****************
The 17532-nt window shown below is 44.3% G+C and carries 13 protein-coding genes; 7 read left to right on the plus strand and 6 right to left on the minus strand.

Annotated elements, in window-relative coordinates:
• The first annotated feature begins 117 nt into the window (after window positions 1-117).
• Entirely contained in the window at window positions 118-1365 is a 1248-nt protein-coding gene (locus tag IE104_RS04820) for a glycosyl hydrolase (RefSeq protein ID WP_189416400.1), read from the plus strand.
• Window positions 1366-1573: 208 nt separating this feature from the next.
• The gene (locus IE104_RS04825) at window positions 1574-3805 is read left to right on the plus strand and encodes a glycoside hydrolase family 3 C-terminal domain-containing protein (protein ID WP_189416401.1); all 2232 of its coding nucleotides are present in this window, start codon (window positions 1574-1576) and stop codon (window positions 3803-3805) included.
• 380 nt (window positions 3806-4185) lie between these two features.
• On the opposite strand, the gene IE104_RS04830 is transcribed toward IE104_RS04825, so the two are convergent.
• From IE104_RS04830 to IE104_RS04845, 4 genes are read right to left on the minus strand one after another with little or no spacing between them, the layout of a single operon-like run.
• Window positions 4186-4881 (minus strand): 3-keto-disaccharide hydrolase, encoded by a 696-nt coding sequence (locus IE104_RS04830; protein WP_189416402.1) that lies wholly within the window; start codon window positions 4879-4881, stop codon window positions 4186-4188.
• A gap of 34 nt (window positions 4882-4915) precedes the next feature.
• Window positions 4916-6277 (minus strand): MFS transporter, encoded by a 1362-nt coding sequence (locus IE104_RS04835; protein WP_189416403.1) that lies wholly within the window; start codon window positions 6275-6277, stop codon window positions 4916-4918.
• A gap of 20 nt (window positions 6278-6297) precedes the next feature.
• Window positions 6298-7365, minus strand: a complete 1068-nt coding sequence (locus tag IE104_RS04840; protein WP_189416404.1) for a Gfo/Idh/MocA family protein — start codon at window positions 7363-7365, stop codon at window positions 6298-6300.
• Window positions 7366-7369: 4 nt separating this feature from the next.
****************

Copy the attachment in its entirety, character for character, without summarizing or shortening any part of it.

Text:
The 17532-nt window shown below is 44.3% G+C and carries 13 protein-coding genes; 7 read left to right on the plus strand and 6 right to left on the minus strand.

Annotated elements, in window-relative coordinates:
• The first annotated feature begins 117 nt into the window (after window positions 1-117).
• Entirely contained in the window at window positions 118-1365 is a 1248-nt protein-coding gene (locus tag IE104_RS04820) for a glycosyl hydrolase (RefSeq protein ID WP_189416400.1), read from the plus strand.
• Window positions 1366-1573: 208 nt separating this feature from the next.
• The gene (locus IE104_RS04825) at window positions 1574-3805 is read left to right on the plus strand and encodes a glycoside hydrolase family 3 C-terminal domain-containing protein (protein ID WP_189416401.1); all 2232 of its coding nucleotides are present in this window, start codon (window positions 1574-1576) and stop codon (window positions 3803-3805) included.
• 380 nt (window positions 3806-4185) lie between these two features.
• On the opposite strand, the gene IE104_RS04830 is transcribed toward IE104_RS04825, so the two are convergent.
• From IE104_RS04830 to IE104_RS04845, 4 genes are read right to left on the minus strand one after another with little or no spacing between them, the layout of a single operon-like run.
• Window positions 4186-4881 (minus strand): 3-keto-disaccharide hydrolase, encoded by a 696-nt coding sequence (locus IE104_RS04830; protein WP_189416402.1) that lies wholly within the window; start codon window positions 4879-4881, stop codon window positions 4186-4188.
• A gap of 34 nt (window positions 4882-4915) precedes the next feature.
• Window positions 4916-6277 (minus strand): MFS transporter, encoded by a 1362-nt coding sequence (locus IE104_RS04835; protein WP_189416403.1) that lies wholly within the window; start codon window positions 6275-6277, stop codon window positions 4916-4918.
• A gap of 20 nt (window positions 6278-6297) precedes the next feature.
• Window positions 6298-7365, minus strand: a complete 1068-nt coding sequence (locus tag IE104_RS04840; protein WP_189416404.1) for a Gfo/Idh/MocA family protein — start codon at window positions 7363-7365, stop codon at window positions 6298-6300.
• Window positions 7366-7369: 4 nt separating this feature from the next.